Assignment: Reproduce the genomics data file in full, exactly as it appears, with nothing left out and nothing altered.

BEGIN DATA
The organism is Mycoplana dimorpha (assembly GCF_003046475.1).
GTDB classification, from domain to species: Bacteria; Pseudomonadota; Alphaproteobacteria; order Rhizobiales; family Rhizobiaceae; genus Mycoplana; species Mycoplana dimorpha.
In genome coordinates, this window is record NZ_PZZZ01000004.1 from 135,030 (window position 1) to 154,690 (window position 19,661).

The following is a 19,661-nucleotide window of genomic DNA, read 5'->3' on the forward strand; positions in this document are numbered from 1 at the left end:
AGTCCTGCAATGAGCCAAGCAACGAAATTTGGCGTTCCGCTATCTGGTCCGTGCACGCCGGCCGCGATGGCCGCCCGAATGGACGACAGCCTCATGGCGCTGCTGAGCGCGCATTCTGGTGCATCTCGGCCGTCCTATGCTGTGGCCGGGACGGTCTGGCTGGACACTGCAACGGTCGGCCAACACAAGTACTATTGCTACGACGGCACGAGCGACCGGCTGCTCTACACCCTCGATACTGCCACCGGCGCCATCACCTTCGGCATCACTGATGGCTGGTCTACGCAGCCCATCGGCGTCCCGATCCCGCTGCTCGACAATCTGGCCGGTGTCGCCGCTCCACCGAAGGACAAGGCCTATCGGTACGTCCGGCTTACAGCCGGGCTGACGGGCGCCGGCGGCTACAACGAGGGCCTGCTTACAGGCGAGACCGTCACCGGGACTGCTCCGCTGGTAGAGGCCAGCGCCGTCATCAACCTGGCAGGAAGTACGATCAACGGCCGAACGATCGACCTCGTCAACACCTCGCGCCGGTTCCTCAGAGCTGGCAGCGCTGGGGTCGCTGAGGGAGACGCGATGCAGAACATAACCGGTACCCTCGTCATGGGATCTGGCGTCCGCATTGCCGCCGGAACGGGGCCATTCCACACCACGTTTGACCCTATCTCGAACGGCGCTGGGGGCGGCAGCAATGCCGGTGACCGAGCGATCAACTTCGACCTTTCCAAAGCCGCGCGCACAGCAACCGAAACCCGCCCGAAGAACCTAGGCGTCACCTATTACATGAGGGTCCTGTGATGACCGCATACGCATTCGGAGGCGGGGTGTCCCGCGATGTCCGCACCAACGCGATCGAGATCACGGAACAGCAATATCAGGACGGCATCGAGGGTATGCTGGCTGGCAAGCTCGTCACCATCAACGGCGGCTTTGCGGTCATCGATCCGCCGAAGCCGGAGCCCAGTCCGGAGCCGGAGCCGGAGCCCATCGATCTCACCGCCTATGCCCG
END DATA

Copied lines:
The organism is Mycoplana dimorpha (assembly GCF_003046475.1).
GTDB classification, from domain to species: Bacteria; Pseudomonadota; Alphaproteobacteria; order Rhizobiales; family Rhizobiaceae; genus Mycoplana; species Mycoplana dimorpha.
In genome coordinates, this window is record NZ_PZZZ01000004.1 from 135,030 (window position 1) to 154,690 (window position 19,661).

The following is a 19,661-nucleotide window of genomic DNA, read 5'->3' on the forward strand; positions in this document are numbered from 1 at the left end:
AGTCCTGCAATGAGCCAAGCAACGAAATTTGGCGTTCCGCTATCTGGTCCGTGCACGCCGGCCGCGATGGCCGCCCGAATGGACGACAGCCTCATGGCGCTGCTGAGCGCGCATTCTGGTGCATCTCGGCCGTCCTATGCTGTGGCCGGGACGGTCTGGCTGGACACTGCAACGGTCGGCCAACACAAGTACTATTGCTACGACGGCACGAGCGACCGGCTGCTCTACACCCTCGATACTGCCACCGGCGCCATCACCTTCGGCATCACTGATGGCTGGTCTACGCAGCCCATCGGCGTCCCGATCCCGCTGCTCGACAATCTGGCCGGTGTCGCCGCTCCACCGAAGGACAAGGCCTATCGGTACGTCCGGCTTACAGCCGGGCTGACGGGCGCCGGCGGCTACAACGAGGGCCTGCTTACAGGCGAGACCGTCACCGGGACTGCTCCGCTGGTAGAGGCCAGCGCCGTCATCAACCTGGCAGGAAGTACGATCAACGGCCGAACGATCGACCTCGTCAACACCTCGCGCCGGTTCCTCAGAGCTGGCAGCGCTGGGGTCGCTGAGGGAGACGCGATGCAGAACATAACCGGTACCCTCGTCATGGGATCTGGCGTCCGCATTGCCGCCGGAACGGGGCCATTCCACACCACGTTTGACCCTATCTCGAACGGCGCTGGGGGCGGCAGCAATGCCGGTGACCGAGCGATCAACTTCGACCTTTCCAAAGCCGCGCGCACAGCAACCGAAACCCGCCCGAAGAACCTAGGCGTCACCTATTACATGAGGGTCCTGTGATGACCGCATACGCATTCGGAGGCGGGGTGTCCCGCGATGTCCGCACCAACGCGATCGAGATCACGGAACAGCAATATCAGGACGGCATCGAGGGTATGCTGGCTGGCAAGCTCGTCACCATCAACGGCGGCTTTGCGGTCATCGATCCGCCGAAGCCGGAGCCCAGTCCGGAGCCGGAGCCGGAGCCCATCGATCTCACCGCCTATGCCCG